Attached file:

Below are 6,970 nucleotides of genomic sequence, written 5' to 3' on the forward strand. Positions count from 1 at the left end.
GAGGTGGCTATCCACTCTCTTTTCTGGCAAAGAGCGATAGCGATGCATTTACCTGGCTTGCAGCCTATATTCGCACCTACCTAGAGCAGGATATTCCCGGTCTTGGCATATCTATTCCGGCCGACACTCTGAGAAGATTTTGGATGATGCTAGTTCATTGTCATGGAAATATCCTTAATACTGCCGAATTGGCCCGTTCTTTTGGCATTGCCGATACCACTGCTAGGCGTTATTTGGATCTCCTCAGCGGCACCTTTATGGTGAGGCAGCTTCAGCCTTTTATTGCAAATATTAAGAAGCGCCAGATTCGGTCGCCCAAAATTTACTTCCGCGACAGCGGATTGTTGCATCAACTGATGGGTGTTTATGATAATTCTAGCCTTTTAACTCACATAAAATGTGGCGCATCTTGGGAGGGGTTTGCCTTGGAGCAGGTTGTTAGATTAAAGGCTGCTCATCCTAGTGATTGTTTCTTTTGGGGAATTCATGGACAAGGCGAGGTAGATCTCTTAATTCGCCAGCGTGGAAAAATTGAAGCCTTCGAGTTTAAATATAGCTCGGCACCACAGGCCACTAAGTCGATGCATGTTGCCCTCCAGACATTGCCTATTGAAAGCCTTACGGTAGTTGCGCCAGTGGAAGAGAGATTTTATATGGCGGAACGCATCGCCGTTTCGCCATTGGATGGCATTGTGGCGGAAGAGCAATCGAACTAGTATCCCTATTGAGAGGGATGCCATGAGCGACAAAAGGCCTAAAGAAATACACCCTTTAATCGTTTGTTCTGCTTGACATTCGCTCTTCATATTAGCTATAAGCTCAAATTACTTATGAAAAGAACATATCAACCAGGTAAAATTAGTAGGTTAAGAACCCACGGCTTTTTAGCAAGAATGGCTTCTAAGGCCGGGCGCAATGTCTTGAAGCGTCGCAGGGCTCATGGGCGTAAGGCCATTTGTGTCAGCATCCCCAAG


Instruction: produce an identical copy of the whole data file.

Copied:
Below are 6,970 nucleotides of genomic sequence, written 5' to 3' on the forward strand. Positions count from 1 at the left end.
GAGGTGGCTATCCACTCTCTTTTCTGGCAAAGAGCGATAGCGATGCATTTACCTGGCTTGCAGCCTATATTCGCACCTACCTAGAGCAGGATATTCCCGGTCTTGGCATATCTATTCCGGCCGACACTCTGAGAAGATTTTGGATGATGCTAGTTCATTGTCATGGAAATATCCTTAATACTGCCGAATTGGCCCGTTCTTTTGGCATTGCCGATACCACTGCTAGGCGTTATTTGGATCTCCTCAGCGGCACCTTTATGGTGAGGCAGCTTCAGCCTTTTATTGCAAATATTAAGAAGCGCCAGATTCGGTCGCCCAAAATTTACTTCCGCGACAGCGGATTGTTGCATCAACTGATGGGTGTTTATGATAATTCTAGCCTTTTAACTCACATAAAATGTGGCGCATCTTGGGAGGGGTTTGCCTTGGAGCAGGTTGTTAGATTAAAGGCTGCTCATCCTAGTGATTGTTTCTTTTGGGGAATTCATGGACAAGGCGAGGTAGATCTCTTAATTCGCCAGCGTGGAAAAATTGAAGCCTTCGAGTTTAAATATAGCTCGGCACCACAGGCCACTAAGTCGATGCATGTTGCCCTCCAGACATTGCCTATTGAAAGCCTTACGGTAGTTGCGCCAGTGGAAGAGAGATTTTATATGGCGGAACGCATCGCCGTTTCGCCATTGGATGGCATTGTGGCGGAAGAGCAATCGAACTAGTATCCCTATTGAGAGGGATGCCATGAGCGACAAAAGGCCTAAAGAAATACACCCTTTAATCGTTTGTTCTGCTTGACATTCGCTCTTCATATTAGCTATAAGCTCAAATTACTTATGAAAAGAACATATCAACCAGGTAAAATTAGTAGGTTAAGAACCCACGGCTTTTTAGCAAGAATGGCTTCTAAGGCCGGGCGCAATGTCTTGAAGCGTCGCAGGGCTCATGGGCGTAAGGCCATTTGTGTCAGCATCCCCAAG